Attributable Risk - Diversity of Interpretation

Diversity of Interpretation

There is some variation in how the term is used.

The term population attributable risk (PAR) has been described as the reduction in incidence that would be observed if the population were entirely unexposed, compared with its current (actual) exposure pattern. In this context, the comparison is to the existing pattern of exposure, not the absence of exposure.

There is some ambiguity in terminology. Population attributable risk is often simply called "attributable risk" (AR), and the latter term is most often associated with the above PAR definition. However, some epidemiologists use "attributable risk" when referring to the excess risk, also called the risk difference or rate difference.

Greenland and Robins distinguished between excess fraction and etiologic fraction in 1988.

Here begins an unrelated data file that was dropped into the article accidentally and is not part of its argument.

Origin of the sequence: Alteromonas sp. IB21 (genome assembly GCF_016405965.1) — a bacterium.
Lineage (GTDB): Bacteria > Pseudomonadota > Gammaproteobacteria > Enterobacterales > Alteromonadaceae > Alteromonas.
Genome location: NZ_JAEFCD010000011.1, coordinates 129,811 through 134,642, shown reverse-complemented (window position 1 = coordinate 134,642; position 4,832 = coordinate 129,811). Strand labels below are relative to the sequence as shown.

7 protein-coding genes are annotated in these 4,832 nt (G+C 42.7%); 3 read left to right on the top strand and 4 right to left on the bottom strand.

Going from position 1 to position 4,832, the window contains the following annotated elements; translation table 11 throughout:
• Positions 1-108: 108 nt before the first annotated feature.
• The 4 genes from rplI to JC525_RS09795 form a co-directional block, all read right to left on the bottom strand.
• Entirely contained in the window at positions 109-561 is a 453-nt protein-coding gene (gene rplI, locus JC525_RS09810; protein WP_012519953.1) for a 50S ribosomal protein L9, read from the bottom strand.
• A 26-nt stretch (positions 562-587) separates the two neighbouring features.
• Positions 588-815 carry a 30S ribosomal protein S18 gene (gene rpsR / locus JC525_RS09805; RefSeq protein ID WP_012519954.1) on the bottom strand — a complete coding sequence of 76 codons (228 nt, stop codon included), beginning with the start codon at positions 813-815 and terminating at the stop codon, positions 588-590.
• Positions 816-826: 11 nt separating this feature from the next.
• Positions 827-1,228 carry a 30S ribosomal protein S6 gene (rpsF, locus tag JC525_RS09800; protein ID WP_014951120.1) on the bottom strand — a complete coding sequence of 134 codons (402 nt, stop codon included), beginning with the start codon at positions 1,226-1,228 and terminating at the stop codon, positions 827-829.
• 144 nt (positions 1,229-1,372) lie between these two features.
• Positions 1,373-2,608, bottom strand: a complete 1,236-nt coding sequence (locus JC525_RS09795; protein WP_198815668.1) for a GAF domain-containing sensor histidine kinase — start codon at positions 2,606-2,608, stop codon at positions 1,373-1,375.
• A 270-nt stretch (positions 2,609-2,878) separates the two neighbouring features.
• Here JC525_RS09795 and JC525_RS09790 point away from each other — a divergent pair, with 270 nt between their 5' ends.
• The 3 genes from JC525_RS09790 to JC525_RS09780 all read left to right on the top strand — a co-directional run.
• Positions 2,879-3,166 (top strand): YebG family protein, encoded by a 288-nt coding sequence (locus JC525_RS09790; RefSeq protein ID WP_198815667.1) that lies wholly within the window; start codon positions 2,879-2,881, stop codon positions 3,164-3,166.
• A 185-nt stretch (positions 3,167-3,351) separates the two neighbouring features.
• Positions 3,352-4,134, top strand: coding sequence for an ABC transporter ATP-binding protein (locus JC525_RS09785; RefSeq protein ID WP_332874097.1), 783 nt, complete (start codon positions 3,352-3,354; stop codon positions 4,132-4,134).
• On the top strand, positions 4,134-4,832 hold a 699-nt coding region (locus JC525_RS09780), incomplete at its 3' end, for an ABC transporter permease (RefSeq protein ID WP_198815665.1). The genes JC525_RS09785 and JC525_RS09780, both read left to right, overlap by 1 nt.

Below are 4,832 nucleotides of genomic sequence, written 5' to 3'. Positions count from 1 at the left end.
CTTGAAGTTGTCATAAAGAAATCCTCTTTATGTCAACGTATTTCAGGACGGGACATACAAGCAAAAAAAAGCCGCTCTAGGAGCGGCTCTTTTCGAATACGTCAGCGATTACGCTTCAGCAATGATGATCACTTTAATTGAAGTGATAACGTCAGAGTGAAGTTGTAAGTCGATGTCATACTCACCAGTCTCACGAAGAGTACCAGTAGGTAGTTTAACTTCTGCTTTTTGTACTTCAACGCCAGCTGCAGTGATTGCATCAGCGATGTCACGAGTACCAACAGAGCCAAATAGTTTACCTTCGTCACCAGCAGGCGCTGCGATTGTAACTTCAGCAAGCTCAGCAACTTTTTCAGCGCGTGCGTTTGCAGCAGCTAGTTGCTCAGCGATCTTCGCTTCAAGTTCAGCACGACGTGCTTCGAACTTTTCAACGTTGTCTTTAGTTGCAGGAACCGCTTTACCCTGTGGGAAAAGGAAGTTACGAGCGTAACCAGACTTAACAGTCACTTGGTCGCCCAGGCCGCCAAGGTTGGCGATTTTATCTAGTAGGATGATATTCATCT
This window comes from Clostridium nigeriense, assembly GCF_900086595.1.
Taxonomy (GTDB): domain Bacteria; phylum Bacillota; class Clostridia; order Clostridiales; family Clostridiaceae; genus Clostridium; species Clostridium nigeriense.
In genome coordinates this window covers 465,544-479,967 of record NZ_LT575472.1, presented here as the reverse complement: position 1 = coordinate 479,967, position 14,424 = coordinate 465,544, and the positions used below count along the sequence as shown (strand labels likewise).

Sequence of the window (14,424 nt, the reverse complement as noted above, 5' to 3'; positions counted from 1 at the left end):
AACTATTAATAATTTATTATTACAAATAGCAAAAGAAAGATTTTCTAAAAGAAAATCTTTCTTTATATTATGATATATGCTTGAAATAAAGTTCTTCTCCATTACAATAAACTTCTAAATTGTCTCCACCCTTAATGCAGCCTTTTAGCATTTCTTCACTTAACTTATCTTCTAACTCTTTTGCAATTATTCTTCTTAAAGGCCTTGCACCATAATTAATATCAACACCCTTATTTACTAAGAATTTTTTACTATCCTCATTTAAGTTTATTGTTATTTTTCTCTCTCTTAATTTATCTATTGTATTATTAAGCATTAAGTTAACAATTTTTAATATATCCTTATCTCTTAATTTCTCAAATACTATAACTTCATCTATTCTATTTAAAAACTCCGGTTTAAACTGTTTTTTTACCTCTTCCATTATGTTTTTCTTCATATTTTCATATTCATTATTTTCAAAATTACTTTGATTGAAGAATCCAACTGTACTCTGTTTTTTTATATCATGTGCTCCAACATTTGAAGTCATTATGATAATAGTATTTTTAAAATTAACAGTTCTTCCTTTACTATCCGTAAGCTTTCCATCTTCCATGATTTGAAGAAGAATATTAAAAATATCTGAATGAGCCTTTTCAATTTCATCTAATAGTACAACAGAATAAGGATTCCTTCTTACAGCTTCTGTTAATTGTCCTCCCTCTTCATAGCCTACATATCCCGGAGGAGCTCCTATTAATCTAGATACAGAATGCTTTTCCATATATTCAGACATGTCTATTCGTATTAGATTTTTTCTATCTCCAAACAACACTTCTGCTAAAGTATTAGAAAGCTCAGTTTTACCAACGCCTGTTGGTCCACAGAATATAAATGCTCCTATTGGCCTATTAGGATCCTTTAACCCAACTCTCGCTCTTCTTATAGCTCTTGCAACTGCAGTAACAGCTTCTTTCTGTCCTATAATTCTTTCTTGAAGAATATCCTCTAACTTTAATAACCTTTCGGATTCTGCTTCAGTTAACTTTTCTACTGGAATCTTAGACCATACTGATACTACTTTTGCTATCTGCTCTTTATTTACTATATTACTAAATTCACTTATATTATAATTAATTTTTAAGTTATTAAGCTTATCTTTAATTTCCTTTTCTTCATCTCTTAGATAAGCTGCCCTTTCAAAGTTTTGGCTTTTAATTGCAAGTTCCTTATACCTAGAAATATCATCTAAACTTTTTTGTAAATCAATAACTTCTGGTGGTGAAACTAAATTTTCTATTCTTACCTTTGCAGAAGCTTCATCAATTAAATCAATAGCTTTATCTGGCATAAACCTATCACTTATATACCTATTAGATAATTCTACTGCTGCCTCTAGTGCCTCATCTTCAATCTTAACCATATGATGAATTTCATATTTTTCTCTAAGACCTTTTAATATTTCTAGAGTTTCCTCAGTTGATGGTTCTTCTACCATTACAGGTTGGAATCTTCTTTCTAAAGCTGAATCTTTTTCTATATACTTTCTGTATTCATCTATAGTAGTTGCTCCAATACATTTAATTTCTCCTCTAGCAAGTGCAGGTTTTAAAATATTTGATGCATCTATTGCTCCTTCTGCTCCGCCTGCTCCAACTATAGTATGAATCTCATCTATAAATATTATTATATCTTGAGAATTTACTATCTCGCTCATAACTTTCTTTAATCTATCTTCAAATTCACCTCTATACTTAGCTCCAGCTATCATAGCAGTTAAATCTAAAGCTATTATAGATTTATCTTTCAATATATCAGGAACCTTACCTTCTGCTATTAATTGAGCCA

• Etiologic fraction is the proportion of the cases that the exposure had played a causal role in its development.
It is defined as:
EF = Etiologic fraction
Ne = Number of exposed individuals in a population that develop the disease
Nn = Number of unexposed individuals in the same population that develop the disease.
  • Excess fraction, however, is the proportion of the cases that occurs among exposed population that is in excess in comparison with the unexposed.

All etiologic cases are excess cases, but not vice versa. From the standpoint of both law and biology it is important to measure the etiology fraction. In most epidemiological studies, PAR measures only the excess fraction. (Larger than etiologic fraction)

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